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710: Mastering the Hand-Off; 1 Move With Big Impact – Michelle Wakeman

Are you ever at the doctor’s office and feel like no one is listening? That could be happening in your own dental practice! One solution is the hand-off, an important element in your practice. Kirk Behrendt brings in Michelle Wakeman, one of ACT’s amazing coaches, to explain what it is and how to do it right so that your patients have a great experience at each visit. To learn the recipe for an excellent hand-off, listen to Episode 710 of The Best Practices Show!

Learn More About Michelle:

Learn More About ACT Dental:

More Helpful Links for a Better Practice & a Better Life:

Main Takeaways:

  • Hand-offs elevate the patient experience.
  • Learn when and how to perform a hand-off.
  • Use the hand-off to set parameters on chat time.
  • Know the four W’s to ask when handing off a patient.
  • Set aside time to practice the hand-off with your team.


“Hand-offs are important for a variety of reasons. It sounds simple, but it has a huge impact in the fact that it helps your patient feel more safe and more welcome in their environment. And how do so many dental patients present in the office? They present with an aspect of fear. So, if we can do something small to actually help decrease that fear response, why not do it? It elevates your customer service.” (2:42—3:08)

“A hand-off is simply the exchange of information from one person to another. Ideally, it involves the patient in a triangular setup. What I'll often coach my clients on is to actually go into your operatories. Practice this. Go in with your team, set up with a patient in the chair, doctor on one side, clinician on the other. What that does is it creates a triangle where you're sharing information, helps inspire trust, and helps involve the patient in the process.” (4:30—5:02)

“I think we can all think of a situation where we've gone in, and you feel like no one is listening. So, the hand-off shows your patients, ‘Hey, I listened to you.’ I took in what you said to the extent that I'm able to then repeat that information back to this other provider. It also saves the patient from having to explain themselves over and over again, which can get seriously frustrating.” (5:04—5:24)

“Hand-offs happen in a variety of places any time you're involving a patient and sharing information. So, they can occur clinically from assistant to doctor. They can occur from assistant to hygienist. Let's say your hygienist is coming in to grab a patient and take them over to their chair for a hygiene appointment after a filling. You're going to have that assistant hand off that patient to the hygienist so that they're up to date on what's going on. As you were just saying, it also occurs with our business team. So, when we are transitioning a patient from our chair to then go discuss something about financial arrangements or their next appointment, we want to make sure that we provide a concierge level of service to that patient by actually facilitating that exchange for that patient from our chair to our business team member.” (6:41—7:24)

“What I love about a hand-off at the front desk is it also helps to loop that business team member into the relationship. So, I've just spent an hour as a hygienist — 30 minutes to an hour. Maybe longer, if I'm a dental assistant establishing rapport with that patient. I need to let our business team member establish that same rapport by inviting them into that relationship because they're about to talk about something that can be very sticky with that patient. They're going to talk about money. If there's no relationship there, then how is that patient supposed to trust that person to look out for their best interests from an investment standpoint?” (7:26—7:58)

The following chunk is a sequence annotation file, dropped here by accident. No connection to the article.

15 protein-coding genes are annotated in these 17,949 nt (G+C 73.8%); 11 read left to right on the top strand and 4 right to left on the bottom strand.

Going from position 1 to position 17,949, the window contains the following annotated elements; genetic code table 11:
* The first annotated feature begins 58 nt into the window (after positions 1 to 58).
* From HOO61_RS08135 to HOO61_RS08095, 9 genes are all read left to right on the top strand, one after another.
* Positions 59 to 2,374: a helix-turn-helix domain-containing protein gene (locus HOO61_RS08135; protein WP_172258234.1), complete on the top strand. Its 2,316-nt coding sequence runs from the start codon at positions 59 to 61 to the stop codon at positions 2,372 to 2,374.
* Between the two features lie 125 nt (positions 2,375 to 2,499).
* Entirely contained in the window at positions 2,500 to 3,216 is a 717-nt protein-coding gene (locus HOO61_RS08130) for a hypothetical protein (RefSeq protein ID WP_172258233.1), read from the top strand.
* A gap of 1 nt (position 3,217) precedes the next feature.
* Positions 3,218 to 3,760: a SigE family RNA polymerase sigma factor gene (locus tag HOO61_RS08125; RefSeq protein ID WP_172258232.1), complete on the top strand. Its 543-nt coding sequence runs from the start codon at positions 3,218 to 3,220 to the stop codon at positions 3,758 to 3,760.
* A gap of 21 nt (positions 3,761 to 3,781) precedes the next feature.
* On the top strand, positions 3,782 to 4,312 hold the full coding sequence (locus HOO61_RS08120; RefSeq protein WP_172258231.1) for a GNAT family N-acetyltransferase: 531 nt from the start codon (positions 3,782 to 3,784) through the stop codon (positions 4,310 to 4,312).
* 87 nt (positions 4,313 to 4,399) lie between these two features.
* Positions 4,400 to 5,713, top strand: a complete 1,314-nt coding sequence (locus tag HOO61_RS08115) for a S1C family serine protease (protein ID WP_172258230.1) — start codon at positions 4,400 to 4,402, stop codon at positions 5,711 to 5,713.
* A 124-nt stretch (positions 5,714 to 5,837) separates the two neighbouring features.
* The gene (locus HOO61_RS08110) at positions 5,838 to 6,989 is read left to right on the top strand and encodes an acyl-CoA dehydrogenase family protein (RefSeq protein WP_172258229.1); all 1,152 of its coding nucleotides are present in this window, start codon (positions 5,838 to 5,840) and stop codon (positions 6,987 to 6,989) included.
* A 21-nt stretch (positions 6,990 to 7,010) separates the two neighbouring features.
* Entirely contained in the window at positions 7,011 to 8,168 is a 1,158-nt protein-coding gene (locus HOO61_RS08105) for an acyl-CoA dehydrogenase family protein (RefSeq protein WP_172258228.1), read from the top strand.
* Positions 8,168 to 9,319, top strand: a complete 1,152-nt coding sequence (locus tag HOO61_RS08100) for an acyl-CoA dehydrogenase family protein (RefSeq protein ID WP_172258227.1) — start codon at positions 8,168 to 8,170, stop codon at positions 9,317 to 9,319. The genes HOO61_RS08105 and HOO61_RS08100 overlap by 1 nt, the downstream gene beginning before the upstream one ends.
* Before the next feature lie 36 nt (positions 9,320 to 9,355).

“For most patients, they're coming for healthcare. So, let's provide healthcare first. The relationship aspect is absolutely vital. I know I always, as a hygienist, loved finding out more about my patients, personally. But there is a way to do that in your hand-off and do it smoothly and professionally. ‘Hey, Dr. Awesome. I know you're going to want to spend some time chatting with Mrs. Jones about her trip last weekend. I'm going to give you guys two minutes, and then we're going to get back to work.’ That way, you've set the expectation that you know they're going to want to have that conversation, but we're also going to have parameters to that time that we're going to spend together.” (13:03—13:35)

“I always like to think of a hand-off as having a recipe. So, it's, what did we do today? What did we discover today? What do we need next? And then, what do I need from you? I always want to make sure that when I give a hand-off, I'm specifically telling whoever I'm giving the hand-off to what our next steps are and what I need them to do for us.” (13:44—14:06)

“Language matters. So, I'm never going to tell a patient, ‘All right. Well, you need a crown on that tooth.’ What I'm going to say to them is, ‘In my experience, when Dr. Awesome treats a tooth that looks similar to yours, he generally will recommend a crown. That's in order to hold the tooth together because there's decay, and it's very large. We want to make sure that everything stays stable for you in the long term. We'll get his expert opinion to see whether he agrees that that's the appropriate treatment there.’ So, I didn't tell the patient that they had to do it. I didn't tell them what they needed. I told them, in my experience, what type of treatment is generally recommended for that particular issue that they're having.” (15:31—16:11)